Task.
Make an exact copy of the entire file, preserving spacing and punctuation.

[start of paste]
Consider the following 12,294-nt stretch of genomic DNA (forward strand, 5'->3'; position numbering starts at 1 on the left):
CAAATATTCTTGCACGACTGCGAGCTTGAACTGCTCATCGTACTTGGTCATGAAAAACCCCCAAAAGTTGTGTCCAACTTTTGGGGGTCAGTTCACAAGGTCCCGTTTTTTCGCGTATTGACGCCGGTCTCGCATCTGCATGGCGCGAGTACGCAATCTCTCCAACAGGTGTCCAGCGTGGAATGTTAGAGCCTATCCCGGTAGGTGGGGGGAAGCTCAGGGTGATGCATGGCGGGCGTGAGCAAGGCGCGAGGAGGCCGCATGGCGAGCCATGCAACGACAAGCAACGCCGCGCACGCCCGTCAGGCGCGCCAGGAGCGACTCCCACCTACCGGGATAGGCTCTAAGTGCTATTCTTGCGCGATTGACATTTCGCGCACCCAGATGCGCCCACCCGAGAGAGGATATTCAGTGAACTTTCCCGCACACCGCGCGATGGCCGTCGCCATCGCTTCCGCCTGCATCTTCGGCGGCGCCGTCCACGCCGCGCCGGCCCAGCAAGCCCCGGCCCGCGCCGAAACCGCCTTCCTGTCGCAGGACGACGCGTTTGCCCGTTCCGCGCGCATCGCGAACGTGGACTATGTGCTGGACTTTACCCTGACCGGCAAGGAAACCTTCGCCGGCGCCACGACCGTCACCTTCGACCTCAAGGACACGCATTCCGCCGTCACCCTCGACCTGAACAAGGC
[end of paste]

Consider the following 12,294-nt stretch of genomic DNA (forward strand, 5'->3'; position numbering starts at 1 on the left):
CAAATATTCTTGCACGACTGCGAGCTTGAACTGCTCATCGTACTTGGTCATGAAAAACCCCCAAAAGTTGTGTCCAACTTTTGGGGGTCAGTTCACAAGGTCCCGTTTTTTCGCGTATTGACGCCGGTCTCGCATCTGCATGGCGCGAGTACGCAATCTCTCCAACAGGTGTCCAGCGTGGAATGTTAGAGCCTATCCCGGTAGGTGGGGGGAAGCTCAGGGTGATGCATGGCGGGCGTGAGCAAGGCGCGAGGAGGCCGCATGGCGAGCCATGCAACGACAAGCAACGCCGCGCACGCCCGTCAGGCGCGCCAGGAGCGACTCCCACCTACCGGGATAGGCTCTAAGTGCTATTCTTGCGCGATTGACATTTCGCGCACCCAGATGCGCCCACCCGAGAGAGGATATTCAGTGAACTTTCCCGCACACCGCGCGATGGCCGTCGCCATCGCTTCCGCCTGCATCTTCGGCGGCGCCGTCCACGCCGCGCCGGCCCAGCAAGCCCCGGCCCGCGCCGAAACCGCCTTCCTGTCGCAGGACGACGCGTTTGCCCGTTCCGCGCGCATCGCGAACGTGGACTATGTGCTGGACTTTACCCTGACCGGCAAGGAAACCTTCGCCGGCGCCACGACCGTCACCTTCGACCTCAAGGACACGCATTCCGCCGTCACCCTCGACCTGAACAAGGC